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Mass shootings as media events

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These are some preliminary thoughts on the latest massacre.

(1) By the standards of nations with advanced economies, the United States is an extraordinarily violent place.

The current annual murder rate in America (5.3 per 100,000 in 2016) is three times higher than that in Canada, five times higher than that in Sweden, Denmark, and Australia, six times higher than in the UK, New Zealand, and Germany, seven times higher than that in Italy, South Korea, and Poland, eight times higher than that in Spain and Ireland, ten times higher than that in Norway and Austria, and seventeen times higher than that in Japan.

(2) This level of carnage is much lower than it was in the 1970s and 1980s. America’s murder rate, like its violent crime rate overall, has fallen dramatically over the past 25 years, and is now slightly more than half of what it was at its peak nearly forty years ago. Nobody really knows why, although of course there are many theories.

While this is, relatively speaking, great news, how acceptable would it be for the USA to have five or ten times the cancer mortality rate, or one seventh the literacy level, or eight times the traffic death rate, of other developed nations? (Now it’s true that if, like much of the current Republican party’s elite, you’re a fan of Ayn Rand & Co., it would be totally acceptable. I’m assuming people who have advanced beyond the moral and emotional development of a teenage boy with delusions of grandeur.)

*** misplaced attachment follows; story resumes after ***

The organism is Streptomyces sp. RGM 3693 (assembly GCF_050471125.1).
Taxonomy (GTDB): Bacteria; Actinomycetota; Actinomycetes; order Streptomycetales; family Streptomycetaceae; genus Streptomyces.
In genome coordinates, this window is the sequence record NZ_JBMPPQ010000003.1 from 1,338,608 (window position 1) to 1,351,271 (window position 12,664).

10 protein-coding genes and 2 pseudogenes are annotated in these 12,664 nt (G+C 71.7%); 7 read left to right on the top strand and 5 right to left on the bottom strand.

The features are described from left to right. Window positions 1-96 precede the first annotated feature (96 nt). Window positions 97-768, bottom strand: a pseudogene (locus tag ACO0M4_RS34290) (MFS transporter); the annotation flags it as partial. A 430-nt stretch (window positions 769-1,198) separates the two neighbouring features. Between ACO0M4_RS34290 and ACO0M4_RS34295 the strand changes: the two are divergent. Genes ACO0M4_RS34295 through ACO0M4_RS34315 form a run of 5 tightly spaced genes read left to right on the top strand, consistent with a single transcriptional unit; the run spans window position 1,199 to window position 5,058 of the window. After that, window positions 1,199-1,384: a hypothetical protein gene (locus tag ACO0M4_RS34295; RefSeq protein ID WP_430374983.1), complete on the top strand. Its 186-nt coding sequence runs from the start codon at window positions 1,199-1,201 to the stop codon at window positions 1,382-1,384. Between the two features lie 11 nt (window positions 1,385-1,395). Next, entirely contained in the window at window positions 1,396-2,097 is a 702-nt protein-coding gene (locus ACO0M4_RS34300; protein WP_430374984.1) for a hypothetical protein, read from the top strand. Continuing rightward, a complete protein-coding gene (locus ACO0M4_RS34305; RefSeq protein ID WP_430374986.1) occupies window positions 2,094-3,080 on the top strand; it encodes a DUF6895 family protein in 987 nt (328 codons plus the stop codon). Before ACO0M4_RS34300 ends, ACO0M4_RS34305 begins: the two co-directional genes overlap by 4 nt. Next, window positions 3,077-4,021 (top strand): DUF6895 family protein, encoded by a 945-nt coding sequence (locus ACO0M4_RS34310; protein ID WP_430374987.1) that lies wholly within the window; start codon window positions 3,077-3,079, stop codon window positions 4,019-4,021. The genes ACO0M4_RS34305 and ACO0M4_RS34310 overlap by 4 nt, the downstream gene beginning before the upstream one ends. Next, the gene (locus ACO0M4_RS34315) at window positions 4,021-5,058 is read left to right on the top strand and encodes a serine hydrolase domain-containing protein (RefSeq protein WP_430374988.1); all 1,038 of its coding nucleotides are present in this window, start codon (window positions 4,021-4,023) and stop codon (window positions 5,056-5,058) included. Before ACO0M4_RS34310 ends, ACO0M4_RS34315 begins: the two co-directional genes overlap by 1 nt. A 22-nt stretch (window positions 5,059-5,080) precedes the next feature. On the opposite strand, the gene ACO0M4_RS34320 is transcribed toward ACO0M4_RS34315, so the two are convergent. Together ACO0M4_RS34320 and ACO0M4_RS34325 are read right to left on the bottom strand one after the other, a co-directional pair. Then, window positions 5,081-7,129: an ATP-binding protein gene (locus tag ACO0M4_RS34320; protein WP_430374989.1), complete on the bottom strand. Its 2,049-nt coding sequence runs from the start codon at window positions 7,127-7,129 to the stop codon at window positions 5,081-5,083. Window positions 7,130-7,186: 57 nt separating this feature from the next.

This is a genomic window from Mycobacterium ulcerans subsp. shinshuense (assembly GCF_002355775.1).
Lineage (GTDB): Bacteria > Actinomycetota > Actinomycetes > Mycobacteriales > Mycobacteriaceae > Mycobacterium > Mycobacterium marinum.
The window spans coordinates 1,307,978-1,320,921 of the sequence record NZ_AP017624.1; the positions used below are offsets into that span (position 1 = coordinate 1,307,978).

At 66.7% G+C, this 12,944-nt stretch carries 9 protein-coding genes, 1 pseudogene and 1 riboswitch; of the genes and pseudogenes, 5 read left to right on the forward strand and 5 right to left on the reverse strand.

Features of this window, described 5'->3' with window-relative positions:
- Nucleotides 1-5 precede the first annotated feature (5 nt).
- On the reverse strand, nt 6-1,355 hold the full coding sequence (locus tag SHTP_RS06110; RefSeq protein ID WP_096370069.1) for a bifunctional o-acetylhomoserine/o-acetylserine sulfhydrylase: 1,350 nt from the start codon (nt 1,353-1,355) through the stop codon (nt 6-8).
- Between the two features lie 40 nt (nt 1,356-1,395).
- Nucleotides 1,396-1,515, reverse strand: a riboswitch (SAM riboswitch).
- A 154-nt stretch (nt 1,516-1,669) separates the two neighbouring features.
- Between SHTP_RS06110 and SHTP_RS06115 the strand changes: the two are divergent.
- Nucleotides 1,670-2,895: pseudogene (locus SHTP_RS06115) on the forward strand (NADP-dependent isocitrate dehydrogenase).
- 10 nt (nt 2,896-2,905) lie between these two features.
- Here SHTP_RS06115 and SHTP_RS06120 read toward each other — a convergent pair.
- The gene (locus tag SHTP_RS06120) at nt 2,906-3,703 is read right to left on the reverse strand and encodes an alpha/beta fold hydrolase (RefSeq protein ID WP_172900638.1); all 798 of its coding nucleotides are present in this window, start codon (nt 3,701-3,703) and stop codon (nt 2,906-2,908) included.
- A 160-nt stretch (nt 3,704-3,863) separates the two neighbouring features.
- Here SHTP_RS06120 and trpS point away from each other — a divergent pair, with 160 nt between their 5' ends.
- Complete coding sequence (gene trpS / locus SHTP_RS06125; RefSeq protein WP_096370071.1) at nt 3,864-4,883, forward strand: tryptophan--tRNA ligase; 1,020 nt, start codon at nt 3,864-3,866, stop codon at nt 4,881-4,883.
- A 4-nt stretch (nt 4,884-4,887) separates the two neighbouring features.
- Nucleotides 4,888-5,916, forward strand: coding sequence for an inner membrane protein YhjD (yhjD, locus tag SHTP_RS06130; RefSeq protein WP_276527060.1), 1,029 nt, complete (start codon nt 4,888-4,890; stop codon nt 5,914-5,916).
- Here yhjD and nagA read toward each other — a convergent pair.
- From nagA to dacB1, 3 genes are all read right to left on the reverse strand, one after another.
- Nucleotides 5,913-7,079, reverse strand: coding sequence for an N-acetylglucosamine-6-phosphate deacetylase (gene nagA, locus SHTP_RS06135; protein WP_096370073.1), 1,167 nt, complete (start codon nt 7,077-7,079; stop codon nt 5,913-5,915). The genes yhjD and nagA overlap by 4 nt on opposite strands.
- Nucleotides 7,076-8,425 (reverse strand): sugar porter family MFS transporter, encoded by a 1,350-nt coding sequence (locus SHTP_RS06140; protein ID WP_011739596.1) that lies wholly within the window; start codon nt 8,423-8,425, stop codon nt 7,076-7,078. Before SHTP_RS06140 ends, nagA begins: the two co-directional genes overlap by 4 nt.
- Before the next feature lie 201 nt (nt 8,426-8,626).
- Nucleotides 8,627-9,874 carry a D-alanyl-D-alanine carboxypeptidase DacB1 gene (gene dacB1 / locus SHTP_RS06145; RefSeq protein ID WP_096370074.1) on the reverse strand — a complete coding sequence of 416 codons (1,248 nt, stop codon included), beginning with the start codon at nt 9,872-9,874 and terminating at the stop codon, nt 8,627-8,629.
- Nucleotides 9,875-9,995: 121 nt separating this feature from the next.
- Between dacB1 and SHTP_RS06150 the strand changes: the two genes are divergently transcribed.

(3) While murder rates in general in America are both way down and remain horrifically high, rates of mass shootings, and in particular mass shootings clearly intended by their perpetrators to be media events, are way up. (The USA had one mass shooting resulting in eight or more deaths between 1950 and 1980. Since 2007 the country has had an average of one every seven months). These media event shootings are, it seems, a type of terrorism in the broad sense of the word, although many of them do not seem inspired by any explicit or coherent politics, except to the extent that a desire to terrorize society is by definition a kind of political goal.

(4) Assault rifles (semi-automatic rifles that allow the use of huge clips) are a critical component of what for lack of a better term I’m calling media event mass shootings. These weapons allow people to kill large numbers of other people quickly, because they allow for a rapid rate of fire without having to pause to reload. Assault rifles have two practical functions: use in military combat — in which they are fully automatic, an effect that can be practically achieved with a modified semi-automatic rifle with some simple modifications — and mass murder. (Even for those of us, such as myself, who aren’t pacifists, the close link between those two functions is worth pausing on). They have no other practical use. Americans are allowed to legally purchase assault rifles because the defenders of radically libertarian gun rights, aka the Republican party and its enablers, think that large numbers of domestic mass murders constitute an acceptable price to pay for not limiting the freedom of Americans to own and use weapons whose only practical function is mass murder.

(5) It’s at least intuitively plausible that the development of social media may well be playing a key role in these various developments. I know almost nothing about social media per se, and literally nothing about the academic literature regarding it, so I especially look forward to what others have to say about this factor in particular.

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